So here we are today, and in the post arrives my copy of La La Land’s new CD of the expanded John Harrison Creepshow score, complete and with numerous library cues used in the movie. Listen to some people and you’ll be in no doubt the CD format itself is as doomed as that old audio-cassette that I had recorded the music onto all those years ago- well, let’s fight the good fight on that one, I still love my CDs. Funnily enough, I believe this album is also going to be released on vinyl, how strange is that?

With a lovely and detailed booklet (mine also signed by Harrison himself) which is a rewarding enough read in itself, this release is something of a tribute to those good old days, the purchase a nod to that damn fool teenager with a microphone I used to be. The music is fine, that evocative creepy main theme as lovely as ever, the score dominated by old-school analogue synths with some piano. Its dated I guess but that’s part of the charm with these sort of releases isn’t it? The film and score is over thirty years old, after all-  imagine my teenage self back in 1983 being told I’d be listening to the score in 2014…




Creepshow (1982)

creep1982 was a hell of a year for movies – well, genre movies in particular. Blade Runner, The Thing, Poltergeist, ET, Star Trek: The Wrath of Khan, Conan The Barbarian, Tron, Mad Max 2/The Road Warrior, The Dark Crystal… one hell of a year indeed.  Young ‘uns these days may watch those thirty-plus-years-old films and scoff at static matte paintings and blue screen bleed and physical effects etc whilst pointing fingers at the cgi-till-your-eyes-bleed wonders of many modern day tour-de-force blockbusters, but the films of 1982 were fresh and varied and so very different from one another. That year was the true climax, the promise of the Star Wars phenomenon of 1977  come to fruition, a Golden Summer of genre movies. It had taken five years but Hollywood had finally gotten its sci-fi/fantasy act together. Sadly, we didn’t realise back then that we wouldn’t see anything quite like it ever again.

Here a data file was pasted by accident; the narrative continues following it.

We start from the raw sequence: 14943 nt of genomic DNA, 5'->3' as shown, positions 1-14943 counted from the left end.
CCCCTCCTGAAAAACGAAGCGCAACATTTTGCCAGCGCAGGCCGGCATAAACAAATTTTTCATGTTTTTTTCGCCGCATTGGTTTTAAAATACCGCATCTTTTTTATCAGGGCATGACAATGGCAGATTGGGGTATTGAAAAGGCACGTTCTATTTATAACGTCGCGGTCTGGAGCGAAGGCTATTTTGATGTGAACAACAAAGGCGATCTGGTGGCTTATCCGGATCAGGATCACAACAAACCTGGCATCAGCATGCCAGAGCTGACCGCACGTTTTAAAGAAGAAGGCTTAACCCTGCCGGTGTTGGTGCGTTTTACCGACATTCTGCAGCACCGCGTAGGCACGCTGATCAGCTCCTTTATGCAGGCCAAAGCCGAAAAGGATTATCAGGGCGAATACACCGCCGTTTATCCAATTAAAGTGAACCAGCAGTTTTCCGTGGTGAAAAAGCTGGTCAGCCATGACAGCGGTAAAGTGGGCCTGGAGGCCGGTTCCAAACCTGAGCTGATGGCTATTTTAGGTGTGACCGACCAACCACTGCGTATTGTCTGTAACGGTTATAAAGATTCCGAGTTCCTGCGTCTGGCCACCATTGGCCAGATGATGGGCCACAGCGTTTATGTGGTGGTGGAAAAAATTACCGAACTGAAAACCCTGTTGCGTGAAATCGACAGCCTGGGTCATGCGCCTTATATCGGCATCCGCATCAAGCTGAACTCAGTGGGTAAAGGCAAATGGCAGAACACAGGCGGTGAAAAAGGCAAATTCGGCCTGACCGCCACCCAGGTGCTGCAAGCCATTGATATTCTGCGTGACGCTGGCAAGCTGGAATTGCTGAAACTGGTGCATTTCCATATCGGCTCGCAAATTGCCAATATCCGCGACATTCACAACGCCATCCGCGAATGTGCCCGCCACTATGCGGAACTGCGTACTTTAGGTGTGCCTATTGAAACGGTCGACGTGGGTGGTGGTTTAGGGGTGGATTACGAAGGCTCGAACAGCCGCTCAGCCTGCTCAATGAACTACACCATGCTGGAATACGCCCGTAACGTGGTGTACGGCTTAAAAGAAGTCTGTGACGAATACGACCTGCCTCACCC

It just seems so remarkable looking back on it. I recall an ad in Heavy Metal magazine for Blade Runner saying something like “… Ridley Scott (Alien),Harrison Ford (Raiders of the Lost Ark),  Douglas Trumbull (CE3K)…” well, no marketing budget can buy adlines like that; the coming together of talent back then was amazing. Now, this springs to mind one film I neglected to mention on that earlier list –Creepshow, a glorious horror anthology that might have had a similar adline, “…brought to us by Horror greats; George Romero of Night and Dawn of the Dead fame, famous novelist Stephen King and make-up wizard Tom Savini”.  Well it certainly beats ‘from the producers of Hostel 2 or Halloween 5 or Alien vs Predator’.

Inspired by the infamous 1950s EC Horror Comics, Creepshow was an affectionate nod back to those vaguely anarchic morality tales of horror, comics brought to life  in bright four-colour photography. I’m not sure the film was really about being scary (although it does have some rather effective ‘jumps’ and shock moments), rather it always seemed about being fun. Now that may seem a strange thing to be saying about a horror flick but really, that’s what Creepshow was and perhaps is even more so today.